Crosscut

Pioneer Square's takeoff: Be there or be left out

Call it the Tom Douglas Effect: Moves by smart investors are leading to more businesses jumping in.

By Mark Hinshaw

December 17, 2012.

After several years of losing businesses and enduring tragic incidents, Pioneer Square is being transformed with new buildings and new entrepreneurial energy. In contrast to previous initiatives that were more speculation than substance, this round of new investment is serious and tangible. And as with lots of other examples of urban revitalizations elsewhere in the country, this one has been stimulated by a handful of very intelligent and enthusiastic people making calculated decisions.

After more than a decade of being fussed over with governmental agreements, the north lot at CenturyLink Field is finally being developed in a full-scale, mixed-use project bring hundreds of apartments and new retail businesses to that part of the city that was a century ago the terminus of railroad lines. Kevin Daniels' expansive project is, thankfully, not attempting to ape the buildings around it with cloying faux historic details. Rather, it is using distinctly modern, sharply sculpted forms to stake out a dramatic bookend to the south edge of the district.

This development is taking a page from much older European cities where new buildings often present a contrast to their surroundings, which heightens the qualities of both the old and the new. Often, community pressure has resulted in buildings that try to blend in. But contemporary building methods and materials rarely can match the craft of older eras.

When a major project like this starts coming out of the ground, it attracts the attention of many other people. Most, however, don’t want to be pioneers as they know that pioneers often get killed. So they hold back and wait from someone else to blaze the trail. In this case, the trail is cleared and it seems to be hot.

The convergence of several things is serving to attract others to build or move into the Square. The elevated viaduct is slated to come down within a few years, opening up views and easier access to the waterfront. A significant piece of the Waterfront Plan by James Corner Field Operations calls for reconnecting the district to a series of public spaces. High-tech companies are eagerly seeking spaces that are grounded in history and have a quirky charm unavailable in most contemporary structures.  And many younger people are looking for living and working spaces right in the core of the city — a phenomenon that is occurring around the globe.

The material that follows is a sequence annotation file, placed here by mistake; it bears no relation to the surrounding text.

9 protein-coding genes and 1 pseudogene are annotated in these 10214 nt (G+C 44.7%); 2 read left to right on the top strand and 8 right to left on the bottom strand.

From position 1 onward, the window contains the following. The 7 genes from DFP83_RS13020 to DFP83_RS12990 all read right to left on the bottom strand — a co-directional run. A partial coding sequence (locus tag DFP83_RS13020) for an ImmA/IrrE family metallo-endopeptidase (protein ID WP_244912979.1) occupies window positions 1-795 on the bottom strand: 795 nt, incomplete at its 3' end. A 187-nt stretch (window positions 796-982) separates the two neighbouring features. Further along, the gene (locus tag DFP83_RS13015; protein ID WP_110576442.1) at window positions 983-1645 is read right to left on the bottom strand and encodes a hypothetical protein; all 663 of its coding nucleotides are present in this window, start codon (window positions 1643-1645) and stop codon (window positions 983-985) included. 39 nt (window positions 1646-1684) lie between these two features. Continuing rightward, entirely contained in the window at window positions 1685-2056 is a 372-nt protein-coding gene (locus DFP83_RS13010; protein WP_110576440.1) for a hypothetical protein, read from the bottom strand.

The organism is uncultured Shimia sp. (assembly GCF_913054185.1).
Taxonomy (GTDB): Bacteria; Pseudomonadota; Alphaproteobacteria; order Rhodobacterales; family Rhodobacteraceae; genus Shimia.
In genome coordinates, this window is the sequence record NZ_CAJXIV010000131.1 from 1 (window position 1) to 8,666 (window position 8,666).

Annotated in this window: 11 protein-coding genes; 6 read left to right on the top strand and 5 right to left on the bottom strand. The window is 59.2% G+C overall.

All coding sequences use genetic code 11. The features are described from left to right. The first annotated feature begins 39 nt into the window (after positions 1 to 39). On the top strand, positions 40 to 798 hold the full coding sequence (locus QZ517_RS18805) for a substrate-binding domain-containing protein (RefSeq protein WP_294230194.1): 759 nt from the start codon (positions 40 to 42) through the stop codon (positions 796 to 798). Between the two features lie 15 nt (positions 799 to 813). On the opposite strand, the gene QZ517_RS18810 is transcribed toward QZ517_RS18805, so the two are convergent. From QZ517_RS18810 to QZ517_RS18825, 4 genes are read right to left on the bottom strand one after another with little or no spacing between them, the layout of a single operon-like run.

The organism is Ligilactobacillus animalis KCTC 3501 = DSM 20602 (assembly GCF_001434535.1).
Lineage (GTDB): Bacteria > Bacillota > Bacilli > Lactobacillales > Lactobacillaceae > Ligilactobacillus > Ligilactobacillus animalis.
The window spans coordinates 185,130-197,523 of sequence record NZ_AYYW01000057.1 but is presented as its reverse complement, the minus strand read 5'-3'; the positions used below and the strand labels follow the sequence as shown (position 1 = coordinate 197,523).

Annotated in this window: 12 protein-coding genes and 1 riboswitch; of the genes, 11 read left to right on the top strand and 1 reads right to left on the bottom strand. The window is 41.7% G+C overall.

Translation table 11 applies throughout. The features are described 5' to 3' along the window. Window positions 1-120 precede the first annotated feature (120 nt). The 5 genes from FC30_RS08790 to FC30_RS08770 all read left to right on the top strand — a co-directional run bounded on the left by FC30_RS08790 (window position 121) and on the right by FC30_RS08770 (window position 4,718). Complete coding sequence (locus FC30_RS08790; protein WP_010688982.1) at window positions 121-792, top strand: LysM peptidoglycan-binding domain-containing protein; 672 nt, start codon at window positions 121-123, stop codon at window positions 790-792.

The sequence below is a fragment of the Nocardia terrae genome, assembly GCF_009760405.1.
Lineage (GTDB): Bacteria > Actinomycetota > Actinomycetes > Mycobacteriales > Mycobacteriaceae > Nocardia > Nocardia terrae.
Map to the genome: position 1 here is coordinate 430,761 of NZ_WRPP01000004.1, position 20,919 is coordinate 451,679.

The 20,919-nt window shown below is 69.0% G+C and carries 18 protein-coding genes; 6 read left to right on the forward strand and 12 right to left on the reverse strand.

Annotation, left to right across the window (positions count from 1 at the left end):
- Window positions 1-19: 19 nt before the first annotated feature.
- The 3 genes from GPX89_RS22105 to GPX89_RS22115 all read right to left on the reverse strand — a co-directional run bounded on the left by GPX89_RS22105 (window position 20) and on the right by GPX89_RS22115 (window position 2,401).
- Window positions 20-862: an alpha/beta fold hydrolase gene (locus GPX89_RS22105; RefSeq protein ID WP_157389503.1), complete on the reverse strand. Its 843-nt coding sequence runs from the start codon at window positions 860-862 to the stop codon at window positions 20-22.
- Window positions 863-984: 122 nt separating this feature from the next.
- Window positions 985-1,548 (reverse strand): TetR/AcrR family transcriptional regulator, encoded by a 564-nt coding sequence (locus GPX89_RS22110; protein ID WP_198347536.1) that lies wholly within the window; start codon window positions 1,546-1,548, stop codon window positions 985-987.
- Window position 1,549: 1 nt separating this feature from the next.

There have been past efforts to revive Pioneer Square that have either failed or not had a critical mass. And of course, there have been some major setbacks such as the decamping of Elliott Bay bookstore. What is different now is that it's not just talk and speculation; people and companies are making serious investments, leases are being signed and buildings are being renovated. Moreover, there is an organizational energy that has not been present in the past. And there are efforts that involve both the city and the private sector.

Karen True of the Alliance for Pioneer Square, a formidable, well-organized group that is becoming the steward of the district, notes that not long ago she had to practically beg businesses to consider locating in the district. Now people are coming to her with inquiries about available space and rates. Says True, “The change has been remarkable in just a few months.” True is delighted with the shift away from an era overloaded with raucous, meat market bars like Tiki Bob’s, which is being replaced with a more sedate establishment called the Stadium Lodge.